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Re: Roth IRA
Old 07-18-2004, 11:07 AM   #21
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Re: Roth IRA

Variable Annuities have an extra layer of expense built in to them that do not benefit the annuitant but are usually quite favorable to the insurance company and agent.
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Re: Roth IRA
Old 07-18-2004, 12:06 PM   #22
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Re: Roth IRA

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So I can't change anything in my 403(b) to mutual funds. I'm pretty sure I can change the ROTH-IRA to mutual funds.
You can definitely change the ROTH to mutual funds. You can probably change the 403(b) to mutual funds *too. Even if your employer is clueless and has stuck you with poor choices, you can usually get around it. First, choose a no-load money market fund from your employer's menu and direct all of your 403(b) contributions to that fund. Then open a 403(b) account at Vanguard. They have an option on their application that involves opening an account for the receipt of transfers only. Choose that option; it leaves your employer completely out of the loop. Then transfer the balance from your employer's plan to Vanguard periodically. Leave enough in the existing employer account to keep it open; ask about minimum balances. When the funds arrive at Vanguard you can choose any investment there that you want. My daughter is doing this now. I was forced to do it until I convinced my employer to add Vanguard to the list. Unfortunately, if you have money in existing annuities they may hit you with hefty fees to switch, so watch out for that. Also you mentioned visiting with a "rep". Be careful. They usually aren't on your side and you don't want to be asking them for financial advice.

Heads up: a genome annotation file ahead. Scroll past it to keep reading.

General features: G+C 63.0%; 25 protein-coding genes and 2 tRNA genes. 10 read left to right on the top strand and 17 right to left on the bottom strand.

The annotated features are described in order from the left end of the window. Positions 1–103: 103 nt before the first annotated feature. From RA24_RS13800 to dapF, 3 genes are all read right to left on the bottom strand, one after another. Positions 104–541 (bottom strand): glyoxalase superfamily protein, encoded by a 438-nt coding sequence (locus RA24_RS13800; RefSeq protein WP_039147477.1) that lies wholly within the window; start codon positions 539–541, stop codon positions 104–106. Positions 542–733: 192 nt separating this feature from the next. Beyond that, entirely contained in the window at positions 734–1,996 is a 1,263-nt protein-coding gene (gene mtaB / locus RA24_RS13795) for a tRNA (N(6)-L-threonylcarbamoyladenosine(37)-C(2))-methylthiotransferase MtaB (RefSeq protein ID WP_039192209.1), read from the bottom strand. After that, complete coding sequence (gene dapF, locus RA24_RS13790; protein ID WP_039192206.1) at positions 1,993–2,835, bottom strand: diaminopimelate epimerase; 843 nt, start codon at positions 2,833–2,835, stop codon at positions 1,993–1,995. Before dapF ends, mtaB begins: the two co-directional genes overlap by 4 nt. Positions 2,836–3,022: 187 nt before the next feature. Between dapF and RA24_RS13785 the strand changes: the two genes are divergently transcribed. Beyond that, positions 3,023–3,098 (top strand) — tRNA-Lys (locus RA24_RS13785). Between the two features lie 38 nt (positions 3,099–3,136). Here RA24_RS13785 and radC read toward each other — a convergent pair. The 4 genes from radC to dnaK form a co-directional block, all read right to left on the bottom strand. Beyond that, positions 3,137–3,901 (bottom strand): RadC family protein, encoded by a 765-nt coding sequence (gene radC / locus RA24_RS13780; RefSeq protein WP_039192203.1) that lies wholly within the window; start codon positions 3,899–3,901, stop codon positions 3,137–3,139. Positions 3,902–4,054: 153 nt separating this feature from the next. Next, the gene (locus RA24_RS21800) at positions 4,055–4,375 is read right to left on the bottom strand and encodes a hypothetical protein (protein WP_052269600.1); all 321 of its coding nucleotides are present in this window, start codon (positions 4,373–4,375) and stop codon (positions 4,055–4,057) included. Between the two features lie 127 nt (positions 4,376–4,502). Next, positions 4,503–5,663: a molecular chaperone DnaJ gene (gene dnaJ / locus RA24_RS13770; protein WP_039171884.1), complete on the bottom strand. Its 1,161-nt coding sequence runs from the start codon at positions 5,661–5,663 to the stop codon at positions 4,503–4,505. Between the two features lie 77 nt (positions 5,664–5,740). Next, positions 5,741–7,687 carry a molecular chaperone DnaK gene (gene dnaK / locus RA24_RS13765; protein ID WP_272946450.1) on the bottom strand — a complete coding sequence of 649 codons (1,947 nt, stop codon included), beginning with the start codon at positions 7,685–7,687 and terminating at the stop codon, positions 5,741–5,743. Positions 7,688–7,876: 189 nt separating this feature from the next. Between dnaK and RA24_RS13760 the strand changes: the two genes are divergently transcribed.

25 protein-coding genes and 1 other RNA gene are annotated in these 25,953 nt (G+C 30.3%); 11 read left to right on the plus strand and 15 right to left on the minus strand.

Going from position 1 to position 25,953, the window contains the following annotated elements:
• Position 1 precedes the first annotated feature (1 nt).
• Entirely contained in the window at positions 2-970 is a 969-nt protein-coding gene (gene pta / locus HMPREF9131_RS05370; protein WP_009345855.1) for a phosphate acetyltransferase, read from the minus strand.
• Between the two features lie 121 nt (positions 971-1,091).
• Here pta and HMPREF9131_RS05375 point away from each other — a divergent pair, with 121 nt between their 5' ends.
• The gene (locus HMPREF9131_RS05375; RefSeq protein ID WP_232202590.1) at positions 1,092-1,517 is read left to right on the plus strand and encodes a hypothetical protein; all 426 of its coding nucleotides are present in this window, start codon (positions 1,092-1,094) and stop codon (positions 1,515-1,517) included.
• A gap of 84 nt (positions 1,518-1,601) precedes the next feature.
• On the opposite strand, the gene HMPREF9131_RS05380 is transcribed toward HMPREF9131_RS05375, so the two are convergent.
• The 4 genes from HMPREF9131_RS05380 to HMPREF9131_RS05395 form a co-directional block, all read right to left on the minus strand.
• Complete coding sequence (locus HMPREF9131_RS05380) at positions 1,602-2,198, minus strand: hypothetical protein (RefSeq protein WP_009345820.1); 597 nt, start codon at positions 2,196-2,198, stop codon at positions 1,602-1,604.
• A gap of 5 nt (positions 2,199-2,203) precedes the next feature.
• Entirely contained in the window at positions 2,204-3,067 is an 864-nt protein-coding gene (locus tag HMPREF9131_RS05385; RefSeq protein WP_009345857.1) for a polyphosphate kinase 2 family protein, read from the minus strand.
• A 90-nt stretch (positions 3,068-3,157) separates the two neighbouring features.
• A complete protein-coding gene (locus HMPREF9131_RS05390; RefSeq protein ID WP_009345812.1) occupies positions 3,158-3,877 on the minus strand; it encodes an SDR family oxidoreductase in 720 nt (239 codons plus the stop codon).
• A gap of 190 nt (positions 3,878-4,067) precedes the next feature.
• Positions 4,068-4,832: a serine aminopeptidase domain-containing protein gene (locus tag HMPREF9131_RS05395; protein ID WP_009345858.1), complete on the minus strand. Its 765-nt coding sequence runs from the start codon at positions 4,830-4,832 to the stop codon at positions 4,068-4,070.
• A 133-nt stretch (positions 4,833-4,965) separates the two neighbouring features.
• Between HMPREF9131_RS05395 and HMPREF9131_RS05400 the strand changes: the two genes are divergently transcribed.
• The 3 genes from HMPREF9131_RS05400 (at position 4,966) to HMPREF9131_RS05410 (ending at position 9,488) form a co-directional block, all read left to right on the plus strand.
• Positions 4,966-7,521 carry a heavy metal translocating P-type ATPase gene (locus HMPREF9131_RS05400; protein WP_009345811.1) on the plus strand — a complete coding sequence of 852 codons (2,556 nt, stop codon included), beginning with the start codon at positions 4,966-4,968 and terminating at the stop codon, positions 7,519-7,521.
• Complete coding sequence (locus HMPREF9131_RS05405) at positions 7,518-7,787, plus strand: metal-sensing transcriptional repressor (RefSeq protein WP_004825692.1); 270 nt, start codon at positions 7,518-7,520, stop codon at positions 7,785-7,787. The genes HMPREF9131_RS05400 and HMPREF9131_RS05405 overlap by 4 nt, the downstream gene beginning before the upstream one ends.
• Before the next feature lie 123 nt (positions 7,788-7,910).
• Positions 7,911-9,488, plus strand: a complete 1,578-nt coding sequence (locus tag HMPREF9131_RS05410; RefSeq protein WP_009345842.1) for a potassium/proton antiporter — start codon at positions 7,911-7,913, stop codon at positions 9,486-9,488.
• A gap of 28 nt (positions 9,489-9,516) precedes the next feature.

BTW, TIAA-CREF does offer mutual funds. Are you saying your employer denies access to those?
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Re: Roth IRA
Old 07-18-2004, 02:55 PM   #23
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Re: Roth IRA

They have mutual funds, but there is no option for my money to go directly into them. Perhaps I can open one, and then transfer the money from the annuities into the mutual funds? Why does this have to be so confusing and why doesn't the website explain all this crap? I like to think that I know more about this than a lot of my friends ("retirement? what retirement?") and therefore expect to be able to find answers when I have questions. You guys have been very helpful. I'll keep you posted on what I find.
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Re: Roth IRA
Old 07-18-2004, 06:12 PM   #24
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Re: Roth IRA

TIAA-CREF is a pretty up right company. I suggest that you call the 800 # and ask away. Take good notes, read your notes back to the rep on the phone. ASK manny, many questions.